Many factors contribute to and/or are the direct result of educational inequality. One important contributing factor is socioeconomic status. Students who come from poverty are more likely to attend underfunded schools, have fewer resources at home, and face a variety health and other challenges. Poverty, hunger and poor health accompany students to school and often interfer with their ability to learn. This has lead to significant learning deficiences. Over time learning deficiences are manifested in academic achievement gaps between poor students and their more affluent peers. Another undeniable factor is racism. Racism has led to a wide disparity in educational attainment. Degree of education influences employment opportunities linked with high income earning potential. Higher income levels would allow for longterm equitable investments, such as the purchase of a home, which can be passed on to future generations. Economic inequality prevents opportunities for low income earners to plant seeds that could lead to generational wealth.
Every individual’s potential of achieving future prosperity is dependent on the quality of education received. Quality of education is influenced by availability of resources, funding decisions and teacher expectations. For example, studies have shown that teachers who have lower expectations for Black and Latino students, tend to produce lower academic performance outcomes among those student populations. It is a well known fact that the powerful ways teachers can impact the lives of their students is immeasurable. In addition to providing adequate funding for quality educational resources, teachers setting higher expectations for all students also matters. Years of research have unequivocally proven that when inequitable barriers are replaced with equal access to high quality educational resources students from across culturally diverse populations perform at the highest standards. Clearly skin color, ethnicity and socio-economic status are no indication of what all students are truly capable of achieving. Providing access to equitable resources to all students, regardless of what zip code they reside in, is their best opportunity to prove they too possess the ability to learn at the highest academic standards.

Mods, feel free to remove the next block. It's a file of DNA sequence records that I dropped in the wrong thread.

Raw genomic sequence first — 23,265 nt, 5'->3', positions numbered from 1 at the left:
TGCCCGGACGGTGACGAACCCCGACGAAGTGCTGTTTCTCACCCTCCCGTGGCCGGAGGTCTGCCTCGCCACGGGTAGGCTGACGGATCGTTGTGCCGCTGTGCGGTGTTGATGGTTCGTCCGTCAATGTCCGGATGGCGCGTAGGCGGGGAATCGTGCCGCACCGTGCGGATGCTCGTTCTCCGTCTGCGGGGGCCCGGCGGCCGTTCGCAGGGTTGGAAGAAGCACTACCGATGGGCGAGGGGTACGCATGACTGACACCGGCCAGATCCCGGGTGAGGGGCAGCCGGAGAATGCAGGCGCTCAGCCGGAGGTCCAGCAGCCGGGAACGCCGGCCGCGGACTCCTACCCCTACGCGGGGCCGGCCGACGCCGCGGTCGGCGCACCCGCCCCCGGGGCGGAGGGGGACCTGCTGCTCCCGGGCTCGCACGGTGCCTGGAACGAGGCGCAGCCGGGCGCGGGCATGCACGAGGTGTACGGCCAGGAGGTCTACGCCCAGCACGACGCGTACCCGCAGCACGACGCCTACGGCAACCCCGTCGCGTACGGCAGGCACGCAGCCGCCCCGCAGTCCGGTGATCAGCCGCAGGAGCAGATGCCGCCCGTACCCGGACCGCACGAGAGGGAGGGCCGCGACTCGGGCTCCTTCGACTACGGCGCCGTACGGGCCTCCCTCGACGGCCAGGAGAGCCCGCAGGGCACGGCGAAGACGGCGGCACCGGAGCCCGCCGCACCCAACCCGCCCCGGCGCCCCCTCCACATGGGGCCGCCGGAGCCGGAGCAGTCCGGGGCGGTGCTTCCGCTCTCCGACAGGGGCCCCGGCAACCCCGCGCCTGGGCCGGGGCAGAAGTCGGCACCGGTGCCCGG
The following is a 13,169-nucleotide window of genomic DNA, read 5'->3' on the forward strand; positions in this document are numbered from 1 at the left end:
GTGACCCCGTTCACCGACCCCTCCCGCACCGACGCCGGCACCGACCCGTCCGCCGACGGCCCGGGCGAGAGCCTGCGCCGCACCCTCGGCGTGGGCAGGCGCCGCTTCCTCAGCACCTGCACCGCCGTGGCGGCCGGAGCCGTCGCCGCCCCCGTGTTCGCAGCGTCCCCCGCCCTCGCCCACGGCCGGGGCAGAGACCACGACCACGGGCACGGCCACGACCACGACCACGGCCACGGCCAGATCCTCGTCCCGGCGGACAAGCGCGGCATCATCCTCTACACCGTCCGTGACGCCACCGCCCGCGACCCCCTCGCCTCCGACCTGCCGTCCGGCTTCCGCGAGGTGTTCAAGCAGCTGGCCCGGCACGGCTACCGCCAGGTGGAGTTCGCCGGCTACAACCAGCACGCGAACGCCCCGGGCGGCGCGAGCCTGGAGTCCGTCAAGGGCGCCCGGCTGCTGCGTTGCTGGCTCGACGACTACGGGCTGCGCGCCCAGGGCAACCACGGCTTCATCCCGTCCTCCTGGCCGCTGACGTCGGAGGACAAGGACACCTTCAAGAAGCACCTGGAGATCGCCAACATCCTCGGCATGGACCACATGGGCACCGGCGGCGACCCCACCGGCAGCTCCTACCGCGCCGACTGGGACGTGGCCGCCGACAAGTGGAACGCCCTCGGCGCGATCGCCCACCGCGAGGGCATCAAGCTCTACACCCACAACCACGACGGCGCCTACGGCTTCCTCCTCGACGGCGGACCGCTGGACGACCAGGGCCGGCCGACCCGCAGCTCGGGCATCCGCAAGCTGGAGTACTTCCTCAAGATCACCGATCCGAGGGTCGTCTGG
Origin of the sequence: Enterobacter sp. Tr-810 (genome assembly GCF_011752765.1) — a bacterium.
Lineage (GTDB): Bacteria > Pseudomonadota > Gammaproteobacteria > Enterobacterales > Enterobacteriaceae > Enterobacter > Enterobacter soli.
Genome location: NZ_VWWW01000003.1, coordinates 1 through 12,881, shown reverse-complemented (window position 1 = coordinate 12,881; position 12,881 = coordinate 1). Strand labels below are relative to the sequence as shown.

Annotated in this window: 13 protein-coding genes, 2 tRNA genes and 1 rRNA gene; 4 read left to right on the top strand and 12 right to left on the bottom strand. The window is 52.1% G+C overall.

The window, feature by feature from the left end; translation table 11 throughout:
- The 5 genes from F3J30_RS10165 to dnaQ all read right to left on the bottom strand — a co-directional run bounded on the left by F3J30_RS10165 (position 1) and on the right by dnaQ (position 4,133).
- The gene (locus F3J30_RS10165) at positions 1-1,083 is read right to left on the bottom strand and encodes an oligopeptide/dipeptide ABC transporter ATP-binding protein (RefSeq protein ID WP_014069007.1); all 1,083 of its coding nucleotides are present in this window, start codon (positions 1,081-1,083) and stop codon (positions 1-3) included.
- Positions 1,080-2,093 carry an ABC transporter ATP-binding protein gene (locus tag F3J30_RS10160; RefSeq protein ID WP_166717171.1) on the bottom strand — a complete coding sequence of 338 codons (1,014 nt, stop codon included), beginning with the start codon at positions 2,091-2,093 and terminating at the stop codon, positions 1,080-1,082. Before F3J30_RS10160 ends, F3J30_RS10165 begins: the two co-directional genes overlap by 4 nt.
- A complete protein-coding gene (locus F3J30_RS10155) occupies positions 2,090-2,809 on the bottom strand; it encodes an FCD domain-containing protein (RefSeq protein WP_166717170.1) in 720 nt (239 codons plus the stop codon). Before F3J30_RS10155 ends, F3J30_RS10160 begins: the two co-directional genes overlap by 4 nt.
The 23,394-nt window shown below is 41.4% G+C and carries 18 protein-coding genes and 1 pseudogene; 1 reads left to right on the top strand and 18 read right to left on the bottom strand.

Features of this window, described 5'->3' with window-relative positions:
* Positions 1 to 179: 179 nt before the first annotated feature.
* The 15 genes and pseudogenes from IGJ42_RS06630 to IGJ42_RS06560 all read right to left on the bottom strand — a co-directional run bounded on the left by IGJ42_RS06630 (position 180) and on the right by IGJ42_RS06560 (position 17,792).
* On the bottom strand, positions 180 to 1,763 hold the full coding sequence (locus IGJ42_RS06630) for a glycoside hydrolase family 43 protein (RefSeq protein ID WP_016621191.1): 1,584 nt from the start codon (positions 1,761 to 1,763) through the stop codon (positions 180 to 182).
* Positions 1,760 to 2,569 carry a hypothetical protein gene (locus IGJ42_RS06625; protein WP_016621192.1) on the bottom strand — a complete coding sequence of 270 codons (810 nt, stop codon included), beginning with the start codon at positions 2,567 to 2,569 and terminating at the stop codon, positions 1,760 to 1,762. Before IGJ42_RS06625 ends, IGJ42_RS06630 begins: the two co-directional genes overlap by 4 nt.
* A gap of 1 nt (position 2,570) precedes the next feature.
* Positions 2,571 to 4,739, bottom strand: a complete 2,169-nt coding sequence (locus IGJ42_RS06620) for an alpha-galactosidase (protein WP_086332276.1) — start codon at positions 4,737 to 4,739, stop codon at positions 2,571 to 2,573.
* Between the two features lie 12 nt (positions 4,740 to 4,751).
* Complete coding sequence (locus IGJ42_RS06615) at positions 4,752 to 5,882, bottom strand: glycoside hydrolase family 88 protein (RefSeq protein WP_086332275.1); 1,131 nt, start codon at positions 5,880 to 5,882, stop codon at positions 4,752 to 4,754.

We cannot have a discussion of inequality without acknowledging that inspite of how far we have come there are still schools segregated by race and income; which exacerbates educational disparities. Addressing the multitude of disparities is complicated, but we can at least begin by removing several of the obvious impediments that contribute to inequalities in our education system. Replacing old and unsafe schools with new facilities with modernized classrooms, updated curriculum and instructional practices that reflect the 21st century is long overdue. Installing bandwidth capable of expanding digital capacity in all schools is one of the most overlooked but essential educational resources of modern schools. How is it possible that we live in a digital age, but technology has not been made a priority in all public schools? Federally funded school budgets can specify technology standards required for every public school and allocate the necessary funds to support upgrades.